COVID-19 has isolated us very effectively. We are all in our own “bubbles” in every sense of the word and isolation can magnify our problems by giving us the impression that we are alone to find solutions.

For myself, I see my neighbours preparing with their children for a return to school and hear their concerns. I hear my patients’ concerns. I hear parents’ concerns. As a psychiatrist for adolescents, the teams in the Youth Program are also preparing for the reopening of the schools we work with. We are reading the directives of our school boards. We listen attentively for the announcements of political leaders and teachers’ unions and health officials.

What will happen?

What will school be like?

Will it be safe?

In our rush to prepare our own children and youth to return to school, we are locally focused – right down to just getting a routine together in our own homes.

Families and children are so…solitary. It’s disheartening for them and difficult to figure out what to do.

I want to offer a small slice of hope. I found a website and it comforted me. I hope it does the same for a few others.

I know this website very well from other projects, but it really had not occurred to me to look at it during the pandemic because I thought the concerns of the parents and youth in my practice were so local. But, last night, looking for resources, I came across great information on the UNICEF website. UNICEF stands for United Nations International Children’s Emergency Fund. Working in 190 countries, UNICEF has information about COVID-19 that parents in any of those countries might find valuable.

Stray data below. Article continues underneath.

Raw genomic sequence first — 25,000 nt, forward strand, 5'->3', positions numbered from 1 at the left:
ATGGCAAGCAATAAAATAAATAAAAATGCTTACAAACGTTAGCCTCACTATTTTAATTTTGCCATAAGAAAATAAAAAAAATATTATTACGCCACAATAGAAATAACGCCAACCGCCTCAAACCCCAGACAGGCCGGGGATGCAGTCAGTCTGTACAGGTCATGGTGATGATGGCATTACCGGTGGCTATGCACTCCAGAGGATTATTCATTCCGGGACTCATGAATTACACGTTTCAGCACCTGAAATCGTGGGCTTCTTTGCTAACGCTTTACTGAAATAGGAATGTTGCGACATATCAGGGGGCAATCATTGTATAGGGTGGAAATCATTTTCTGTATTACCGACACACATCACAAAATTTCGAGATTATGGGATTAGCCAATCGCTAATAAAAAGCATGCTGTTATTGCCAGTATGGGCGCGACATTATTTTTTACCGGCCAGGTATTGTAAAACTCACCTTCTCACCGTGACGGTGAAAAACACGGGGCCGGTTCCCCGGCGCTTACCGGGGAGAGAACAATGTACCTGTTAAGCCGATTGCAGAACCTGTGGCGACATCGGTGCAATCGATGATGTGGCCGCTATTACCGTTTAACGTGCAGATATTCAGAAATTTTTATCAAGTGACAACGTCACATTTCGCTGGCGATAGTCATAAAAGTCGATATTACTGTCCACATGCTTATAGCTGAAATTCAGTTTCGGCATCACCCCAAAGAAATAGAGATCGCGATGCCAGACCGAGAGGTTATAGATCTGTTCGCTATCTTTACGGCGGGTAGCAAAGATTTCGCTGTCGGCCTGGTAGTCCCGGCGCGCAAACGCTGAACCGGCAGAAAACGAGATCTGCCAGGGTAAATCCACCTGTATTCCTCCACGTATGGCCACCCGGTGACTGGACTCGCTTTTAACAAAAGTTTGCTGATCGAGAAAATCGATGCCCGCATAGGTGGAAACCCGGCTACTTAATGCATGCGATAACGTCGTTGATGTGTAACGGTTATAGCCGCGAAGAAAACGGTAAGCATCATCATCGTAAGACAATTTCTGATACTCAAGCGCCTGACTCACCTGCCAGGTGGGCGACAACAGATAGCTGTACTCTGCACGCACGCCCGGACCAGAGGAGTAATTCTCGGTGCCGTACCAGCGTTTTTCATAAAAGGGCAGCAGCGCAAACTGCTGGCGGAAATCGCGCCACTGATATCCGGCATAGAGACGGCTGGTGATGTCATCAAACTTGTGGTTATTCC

I looked through the website thoroughly, after finding this excellent article on Vaccines and COVID-19. I think this could help a parent anywhere consider this subject and the UNICEF website contains many similar articles. These articles are not only valuable resources, it makes me feel optimistic about living with COVID-19 to realize that, around the world, we all have similar concerns about our children and keeping them safe.

Apart from being informed, I loved this picture from World Mask Day (August 12) of health professionals in masks. I have a picture of myself that looks like these – and so do many health professionals I know. This is a stunning reminder of our common humanity in the face of this global threat.

I have also found some terrific material to show my patients, either on our Zoom Healthcare sessions or in person once we reopen. This video essay, A pandemic through a girl’s eyes: 16 adolescent girls from nine countries film their lives under lockdown, will be the perfect catalyst for the young women in my practice to speak about the stresses they have faced during the pandemic. For youth to recover from the stress, and in some cases trauma, of the pandemic, we will need to have conversations. Showing video essays like these is an invitation to a dialogue because listening to someone else share their experience can inspire us to share our own.

Most of all, however, it will be a balm to all of us to understand that the pandemic brought stress and sorrow to everyone. It will help us to remember that we have all been strong and, maybe, it will help us to be kind.

(Note: This is the last verse of the poem Kindness by Naomi Shihab Nye:

Before you know kindness as the deepest thing inside,
you must know sorrow as the other deepest thing.
You must wake up with sorrow.
You must speak to it till your voice
catches the thread of all sorrows
and you see the size of the cloth.
Then it is only kindness that makes sense anymore,
only kindness that ties your shoes
and sends you out into the day to gaze at bread,
only kindness that raises its head
from the crowd of the world to say
It is I you have been looking for,
and then goes with you everywhere
like a shadow or a friend.

I am finishing with the picture above because it echoes the picture from World Mask Day earlier in this post. These are some of the nurses I work with every day, and they could be in a World Mask Day photo. As the UNICEF website showed me, they look like health care professionals everywhere – and they are some of the kindest people you could ever meet.)

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